Saraí Kashani, a tutor for Project SPELL, said she received a performative response when she asked Administrative Vice Chancellor Michael Beck to revive the program.

“They’re like ‘Oh, we really care about fostering your growth.’ … When it comes down to it, they’re not walking their talk,” she said.

In an email acquired by The Bruin, Beck’s office told Kashani that the office did not disagree with the benefits the project provided to student volunteers and a limited group of front-line workers, but difficult cost-cutting decisions need to be made.

Elizabeth Filiano, a former participant of the project and senior custodian, said she cried last week when she heard that Project SPELL was shutting down.

Many of her colleagues who are not native English speakers struggle speaking to their managers and have difficulty understanding their jobs, she said. The program’s defunding saddens her because it is a lost opportunity for colleagues whose first language is not English, she added.

Prior to joining the project in 2014, Filiano said she was not confident in her English and her work position remained stagnant. Through Project SPELL, Filiano gained confidence in her English and started talking to students and her manager. She added that she applied for a supervising position in housekeeping this year, although the position was later suspended because of the pandemic.

Filiano said she left the program this year because of schedule conflicts, but she continues to call Youngblood and the people at the project family. Some tutors even greet Filiano at her workplace, she added.

“(Youngblood) didn’t treat us like another worker, she didn’t treat us like another number at the university, she (treats) us like family,” Filiano said. “It’s no more it’s like a program, you became a family in the program.”

Montes De Oca began volunteering for the program because she saw her roots as a first-generation Hispanic student represented in the project. Since she joined the program as a second-year, the project has become a reminder of where she came from, she said.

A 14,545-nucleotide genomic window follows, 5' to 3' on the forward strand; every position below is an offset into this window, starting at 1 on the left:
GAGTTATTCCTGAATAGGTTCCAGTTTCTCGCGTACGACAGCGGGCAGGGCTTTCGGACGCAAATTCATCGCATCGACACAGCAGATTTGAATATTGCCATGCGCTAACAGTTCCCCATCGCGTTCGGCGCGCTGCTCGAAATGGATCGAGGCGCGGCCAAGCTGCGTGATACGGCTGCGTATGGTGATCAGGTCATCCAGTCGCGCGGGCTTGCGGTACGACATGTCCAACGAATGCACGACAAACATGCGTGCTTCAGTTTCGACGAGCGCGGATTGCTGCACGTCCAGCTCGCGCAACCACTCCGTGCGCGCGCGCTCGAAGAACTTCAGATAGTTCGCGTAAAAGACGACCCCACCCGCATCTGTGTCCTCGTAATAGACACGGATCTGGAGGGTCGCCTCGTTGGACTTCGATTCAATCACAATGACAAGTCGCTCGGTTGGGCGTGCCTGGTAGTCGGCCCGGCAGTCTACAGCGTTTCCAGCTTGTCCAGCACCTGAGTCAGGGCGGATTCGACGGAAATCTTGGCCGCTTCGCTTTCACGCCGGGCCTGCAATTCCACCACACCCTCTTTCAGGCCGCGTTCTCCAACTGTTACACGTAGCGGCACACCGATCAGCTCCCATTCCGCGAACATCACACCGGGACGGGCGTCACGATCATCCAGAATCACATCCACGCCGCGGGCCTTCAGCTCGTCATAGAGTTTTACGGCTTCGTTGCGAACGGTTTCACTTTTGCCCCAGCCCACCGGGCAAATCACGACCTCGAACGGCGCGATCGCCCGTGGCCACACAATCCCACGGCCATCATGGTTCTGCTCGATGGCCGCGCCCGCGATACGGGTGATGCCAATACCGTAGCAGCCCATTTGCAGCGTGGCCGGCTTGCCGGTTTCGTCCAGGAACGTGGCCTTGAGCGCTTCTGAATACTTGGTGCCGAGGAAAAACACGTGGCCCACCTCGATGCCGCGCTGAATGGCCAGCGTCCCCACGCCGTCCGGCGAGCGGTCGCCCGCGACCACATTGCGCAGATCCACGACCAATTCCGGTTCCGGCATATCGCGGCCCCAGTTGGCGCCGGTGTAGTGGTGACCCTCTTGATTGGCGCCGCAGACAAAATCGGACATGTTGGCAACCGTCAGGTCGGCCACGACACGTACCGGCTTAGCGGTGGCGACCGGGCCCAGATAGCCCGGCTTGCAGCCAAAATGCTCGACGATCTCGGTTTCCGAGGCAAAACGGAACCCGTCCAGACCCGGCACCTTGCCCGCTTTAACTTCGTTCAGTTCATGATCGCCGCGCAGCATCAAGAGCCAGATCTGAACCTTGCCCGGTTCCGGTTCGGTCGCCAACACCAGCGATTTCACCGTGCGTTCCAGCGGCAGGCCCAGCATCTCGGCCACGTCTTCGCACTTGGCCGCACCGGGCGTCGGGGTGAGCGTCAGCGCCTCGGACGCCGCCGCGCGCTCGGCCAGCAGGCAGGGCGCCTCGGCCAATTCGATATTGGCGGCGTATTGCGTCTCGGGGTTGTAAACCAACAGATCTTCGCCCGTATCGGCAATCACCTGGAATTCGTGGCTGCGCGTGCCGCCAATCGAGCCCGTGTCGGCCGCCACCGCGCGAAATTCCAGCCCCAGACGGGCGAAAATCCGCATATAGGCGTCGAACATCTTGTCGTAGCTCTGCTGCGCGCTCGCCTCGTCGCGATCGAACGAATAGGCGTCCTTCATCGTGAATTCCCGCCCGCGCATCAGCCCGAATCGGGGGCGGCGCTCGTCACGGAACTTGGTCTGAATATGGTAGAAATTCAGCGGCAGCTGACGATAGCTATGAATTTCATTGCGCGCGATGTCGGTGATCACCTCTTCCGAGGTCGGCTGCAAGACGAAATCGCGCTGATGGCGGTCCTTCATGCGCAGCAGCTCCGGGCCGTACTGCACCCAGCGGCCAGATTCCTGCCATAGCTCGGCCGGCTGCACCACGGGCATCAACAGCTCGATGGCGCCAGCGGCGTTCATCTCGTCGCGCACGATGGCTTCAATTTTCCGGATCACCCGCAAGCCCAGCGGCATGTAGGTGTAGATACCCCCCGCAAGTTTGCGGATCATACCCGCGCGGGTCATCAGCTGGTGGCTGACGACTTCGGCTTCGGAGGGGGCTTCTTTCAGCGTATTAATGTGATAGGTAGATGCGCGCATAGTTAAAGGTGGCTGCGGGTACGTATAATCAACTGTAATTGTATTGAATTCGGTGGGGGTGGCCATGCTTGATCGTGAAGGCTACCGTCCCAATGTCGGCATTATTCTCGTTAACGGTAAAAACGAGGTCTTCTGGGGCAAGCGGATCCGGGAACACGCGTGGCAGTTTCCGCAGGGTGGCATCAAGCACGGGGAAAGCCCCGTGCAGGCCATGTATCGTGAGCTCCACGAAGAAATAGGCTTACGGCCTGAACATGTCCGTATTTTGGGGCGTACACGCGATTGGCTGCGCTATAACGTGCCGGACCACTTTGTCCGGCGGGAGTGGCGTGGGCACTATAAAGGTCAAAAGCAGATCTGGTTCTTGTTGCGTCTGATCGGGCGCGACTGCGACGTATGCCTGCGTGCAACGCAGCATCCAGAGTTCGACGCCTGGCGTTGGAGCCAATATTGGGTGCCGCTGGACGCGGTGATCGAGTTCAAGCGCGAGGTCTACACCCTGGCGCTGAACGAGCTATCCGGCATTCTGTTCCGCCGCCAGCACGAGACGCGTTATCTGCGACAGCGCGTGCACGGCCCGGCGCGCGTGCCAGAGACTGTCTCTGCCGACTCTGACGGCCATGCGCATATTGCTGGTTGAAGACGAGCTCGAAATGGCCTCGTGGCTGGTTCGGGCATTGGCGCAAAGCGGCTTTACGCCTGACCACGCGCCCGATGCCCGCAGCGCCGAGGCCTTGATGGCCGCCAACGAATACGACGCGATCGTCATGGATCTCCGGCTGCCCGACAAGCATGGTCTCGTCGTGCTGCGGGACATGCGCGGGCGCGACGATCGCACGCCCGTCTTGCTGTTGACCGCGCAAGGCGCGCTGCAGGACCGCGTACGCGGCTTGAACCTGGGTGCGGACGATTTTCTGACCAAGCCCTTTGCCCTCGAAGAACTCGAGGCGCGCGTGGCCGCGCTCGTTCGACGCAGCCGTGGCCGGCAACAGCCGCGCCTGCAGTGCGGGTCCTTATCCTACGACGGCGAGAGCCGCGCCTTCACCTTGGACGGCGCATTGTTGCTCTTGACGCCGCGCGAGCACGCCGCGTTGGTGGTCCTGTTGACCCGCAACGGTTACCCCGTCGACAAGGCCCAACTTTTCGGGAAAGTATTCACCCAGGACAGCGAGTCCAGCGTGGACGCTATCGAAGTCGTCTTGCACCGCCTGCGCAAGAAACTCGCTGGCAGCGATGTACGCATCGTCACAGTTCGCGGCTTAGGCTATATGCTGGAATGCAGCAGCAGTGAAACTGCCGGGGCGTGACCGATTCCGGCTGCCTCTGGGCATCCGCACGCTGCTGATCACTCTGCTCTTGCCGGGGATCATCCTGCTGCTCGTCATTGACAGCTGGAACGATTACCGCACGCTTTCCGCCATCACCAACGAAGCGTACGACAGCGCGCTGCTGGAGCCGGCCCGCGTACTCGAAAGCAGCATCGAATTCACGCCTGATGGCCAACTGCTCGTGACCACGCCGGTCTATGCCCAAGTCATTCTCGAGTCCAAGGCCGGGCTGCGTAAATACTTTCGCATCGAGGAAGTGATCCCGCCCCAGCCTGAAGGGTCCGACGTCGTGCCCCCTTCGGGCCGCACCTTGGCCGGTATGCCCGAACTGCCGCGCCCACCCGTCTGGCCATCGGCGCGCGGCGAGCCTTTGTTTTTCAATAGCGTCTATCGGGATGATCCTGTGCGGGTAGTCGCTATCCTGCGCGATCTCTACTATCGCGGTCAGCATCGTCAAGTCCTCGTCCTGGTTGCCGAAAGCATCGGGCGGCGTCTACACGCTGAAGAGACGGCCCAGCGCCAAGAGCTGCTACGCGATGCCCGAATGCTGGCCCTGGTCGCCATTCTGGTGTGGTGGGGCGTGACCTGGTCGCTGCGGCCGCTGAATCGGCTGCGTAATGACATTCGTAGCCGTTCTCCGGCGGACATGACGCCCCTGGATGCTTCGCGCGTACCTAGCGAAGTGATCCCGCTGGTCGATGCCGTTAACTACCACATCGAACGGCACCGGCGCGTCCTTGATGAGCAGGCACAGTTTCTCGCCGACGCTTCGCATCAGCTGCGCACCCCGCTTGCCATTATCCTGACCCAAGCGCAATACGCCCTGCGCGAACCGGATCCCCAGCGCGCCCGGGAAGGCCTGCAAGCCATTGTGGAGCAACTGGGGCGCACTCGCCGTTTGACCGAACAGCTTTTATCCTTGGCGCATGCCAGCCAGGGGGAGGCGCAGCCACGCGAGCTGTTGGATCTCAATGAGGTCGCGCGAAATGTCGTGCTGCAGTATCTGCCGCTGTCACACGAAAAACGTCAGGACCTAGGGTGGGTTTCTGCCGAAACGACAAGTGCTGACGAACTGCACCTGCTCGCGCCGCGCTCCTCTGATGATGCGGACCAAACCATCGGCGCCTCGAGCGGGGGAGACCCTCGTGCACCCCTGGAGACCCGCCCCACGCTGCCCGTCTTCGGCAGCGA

Youngblood said 80%-90% of students from the project are first-generation and are typically people of color with immigrant backgrounds.

Montes De Oca said if the project fails to receive restoration of their funds from the administration, they will look for alternative modes of funding to provide Youngblood’s salary, such as the Volunteer Center. If that fails, she and the project’s leaders would look into feasible ways to restructure the program, Montes De Oca added.

Youngblood said if there is an opportunity to come back to the project, she would.

“It’s my home,” she said.

Youngblood said she has been proud to foster a community for first-generation, working-class, immigrant students and employees of color over the past six years. Though there is a small number of learners in the program, she said there is something special about the project that can not be quantified.

“The contributions the program has made to campus, has made to individual people’s lives … is something I’m very, very proud of and I think it’s a loss for the university,” she said.

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Kari Lau | Assistant News editor